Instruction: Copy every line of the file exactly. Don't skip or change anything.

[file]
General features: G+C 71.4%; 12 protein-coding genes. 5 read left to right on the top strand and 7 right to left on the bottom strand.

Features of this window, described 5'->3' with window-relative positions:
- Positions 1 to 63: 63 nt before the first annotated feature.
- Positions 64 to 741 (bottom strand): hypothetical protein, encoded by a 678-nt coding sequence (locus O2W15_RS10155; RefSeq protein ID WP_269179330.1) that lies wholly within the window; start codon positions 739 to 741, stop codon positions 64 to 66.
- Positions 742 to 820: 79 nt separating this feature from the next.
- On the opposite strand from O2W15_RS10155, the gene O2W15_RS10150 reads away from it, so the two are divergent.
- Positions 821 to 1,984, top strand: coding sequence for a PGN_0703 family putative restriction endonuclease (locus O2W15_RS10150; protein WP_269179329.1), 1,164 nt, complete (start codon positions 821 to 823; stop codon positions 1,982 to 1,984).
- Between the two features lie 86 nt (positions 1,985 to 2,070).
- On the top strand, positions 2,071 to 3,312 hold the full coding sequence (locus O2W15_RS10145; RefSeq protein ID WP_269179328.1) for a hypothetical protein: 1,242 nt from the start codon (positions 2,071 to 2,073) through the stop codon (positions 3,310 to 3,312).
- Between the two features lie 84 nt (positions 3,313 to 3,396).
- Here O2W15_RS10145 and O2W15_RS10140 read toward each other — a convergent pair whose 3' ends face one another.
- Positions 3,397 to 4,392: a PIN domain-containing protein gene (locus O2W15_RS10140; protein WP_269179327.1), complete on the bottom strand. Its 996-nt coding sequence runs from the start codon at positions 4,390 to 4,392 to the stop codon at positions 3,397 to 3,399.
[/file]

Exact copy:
General features: G+C 71.4%; 12 protein-coding genes. 5 read left to right on the top strand and 7 right to left on the bottom strand.

Features of this window, described 5'->3' with window-relative positions:
- Positions 1 to 63: 63 nt before the first annotated feature.
- Positions 64 to 741 (bottom strand): hypothetical protein, encoded by a 678-nt coding sequence (locus O2W15_RS10155; RefSeq protein ID WP_269179330.1) that lies wholly within the window; start codon positions 739 to 741, stop codon positions 64 to 66.
- Positions 742 to 820: 79 nt separating this feature from the next.
- On the opposite strand from O2W15_RS10155, the gene O2W15_RS10150 reads away from it, so the two are divergent.
- Positions 821 to 1,984, top strand: coding sequence for a PGN_0703 family putative restriction endonuclease (locus O2W15_RS10150; protein WP_269179329.1), 1,164 nt, complete (start codon positions 821 to 823; stop codon positions 1,982 to 1,984).
- Between the two features lie 86 nt (positions 1,985 to 2,070).
- On the top strand, positions 2,071 to 3,312 hold the full coding sequence (locus O2W15_RS10145; RefSeq protein ID WP_269179328.1) for a hypothetical protein: 1,242 nt from the start codon (positions 2,071 to 2,073) through the stop codon (positions 3,310 to 3,312).
- Between the two features lie 84 nt (positions 3,313 to 3,396).
- Here O2W15_RS10145 and O2W15_RS10140 read toward each other — a convergent pair whose 3' ends face one another.
- Positions 3,397 to 4,392: a PIN domain-containing protein gene (locus O2W15_RS10140; protein WP_269179327.1), complete on the bottom strand. Its 996-nt coding sequence runs from the start codon at positions 4,390 to 4,392 to the stop codon at positions 3,397 to 3,399.